Lady Gaga urged officials to throw homophobic soldiers out of the military as she took a stand against the controversial 'Don't ask, don't tell' policy at a protest rally on Monday.
The hitmaker has been vocal about her opposition to the unspoken rule, which bans homosexual service personnel from revealing their sexuality, in recent interviews, and even took discharged gay servicemen and women as her dates to the MTV Video Music Awards earlier this month in a bid to get her message across.
She took further action on Monday when she joined a protest march in Portland, Maine, organized by the Servicemembers Legal Defense Network, and called on local Republican Senators Olympia Snowe and Susan Collins to to vote to repeal the policy.
And Gaga proposed a new policy at the rally - to kick homophobic soldiers out of the military.
Taking to the stage to huge cheers, the gay icon said, "I'm here because don't ask, don't tell is wrong. It's unjust. Doesn't it seem that don't ask, don't tell is backwards? Doesn't it seem to be, based on the constitution of the United States, (that) we're penalizing the wrong soldier? Doesn't it seem to you we should send home the prejudice - the straight soldier who hates the gay soldier. The straight soldier whose performance in the military is affected because he is homophobic...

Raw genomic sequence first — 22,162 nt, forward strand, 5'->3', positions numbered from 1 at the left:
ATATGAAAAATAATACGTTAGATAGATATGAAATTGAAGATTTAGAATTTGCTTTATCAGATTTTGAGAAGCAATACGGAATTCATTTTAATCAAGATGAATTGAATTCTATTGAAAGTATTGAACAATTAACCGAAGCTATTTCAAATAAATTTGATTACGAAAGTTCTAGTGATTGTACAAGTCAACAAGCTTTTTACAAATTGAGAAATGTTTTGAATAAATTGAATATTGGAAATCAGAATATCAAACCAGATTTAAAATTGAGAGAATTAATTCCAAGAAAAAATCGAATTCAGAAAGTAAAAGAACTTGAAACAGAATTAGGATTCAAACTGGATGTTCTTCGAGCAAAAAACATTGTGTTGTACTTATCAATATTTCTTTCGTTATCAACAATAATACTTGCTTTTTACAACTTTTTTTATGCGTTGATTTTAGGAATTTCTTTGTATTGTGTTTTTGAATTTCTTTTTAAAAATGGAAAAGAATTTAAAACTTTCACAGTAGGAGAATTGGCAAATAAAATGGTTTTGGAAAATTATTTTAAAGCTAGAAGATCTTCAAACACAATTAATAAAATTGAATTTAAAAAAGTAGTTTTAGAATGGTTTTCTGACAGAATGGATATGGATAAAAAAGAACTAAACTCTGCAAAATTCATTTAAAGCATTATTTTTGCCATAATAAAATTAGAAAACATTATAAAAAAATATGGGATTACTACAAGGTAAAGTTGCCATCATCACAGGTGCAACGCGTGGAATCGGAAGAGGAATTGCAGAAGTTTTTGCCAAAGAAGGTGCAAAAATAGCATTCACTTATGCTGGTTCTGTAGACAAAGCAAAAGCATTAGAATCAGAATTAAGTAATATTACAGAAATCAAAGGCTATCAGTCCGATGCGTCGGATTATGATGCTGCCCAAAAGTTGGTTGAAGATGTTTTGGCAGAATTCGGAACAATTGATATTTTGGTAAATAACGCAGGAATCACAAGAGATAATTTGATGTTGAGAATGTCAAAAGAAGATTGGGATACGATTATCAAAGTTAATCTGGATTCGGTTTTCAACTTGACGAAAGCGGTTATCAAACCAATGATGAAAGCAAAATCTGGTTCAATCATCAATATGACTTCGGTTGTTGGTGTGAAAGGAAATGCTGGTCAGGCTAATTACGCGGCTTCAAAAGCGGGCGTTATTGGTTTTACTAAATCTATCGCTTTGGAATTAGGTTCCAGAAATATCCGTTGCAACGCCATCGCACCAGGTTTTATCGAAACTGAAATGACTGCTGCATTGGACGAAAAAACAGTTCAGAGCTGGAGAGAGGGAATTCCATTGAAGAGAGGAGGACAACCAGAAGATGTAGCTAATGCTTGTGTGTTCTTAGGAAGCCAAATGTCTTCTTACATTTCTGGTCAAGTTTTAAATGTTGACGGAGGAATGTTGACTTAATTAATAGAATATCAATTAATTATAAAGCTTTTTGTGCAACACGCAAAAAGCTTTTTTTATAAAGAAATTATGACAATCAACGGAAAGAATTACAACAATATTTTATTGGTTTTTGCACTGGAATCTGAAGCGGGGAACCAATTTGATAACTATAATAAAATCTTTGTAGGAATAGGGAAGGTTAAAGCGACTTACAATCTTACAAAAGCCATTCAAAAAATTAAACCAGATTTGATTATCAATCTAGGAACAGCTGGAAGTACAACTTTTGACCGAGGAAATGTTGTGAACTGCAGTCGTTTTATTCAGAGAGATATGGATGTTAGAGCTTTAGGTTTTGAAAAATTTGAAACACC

"If you are not honorable enough to fight without prejudice, go home. I'm here today because I would like to propose a new law. A law which sends home the solider which has the problem. Our new law is called, 'If you don't like it, go home.'"
The singer revealed she felt compelled to attend after hearing real-life experiences from military members.
She added, "There are amazing heroes here today whose stories are more powerful than any story I could tell, any fight I ever fought or any song I could sell. I'm here because they inspire me. I'm here because I believe in them."
A key vote on the future of the policy is set for Tuesday afternoon.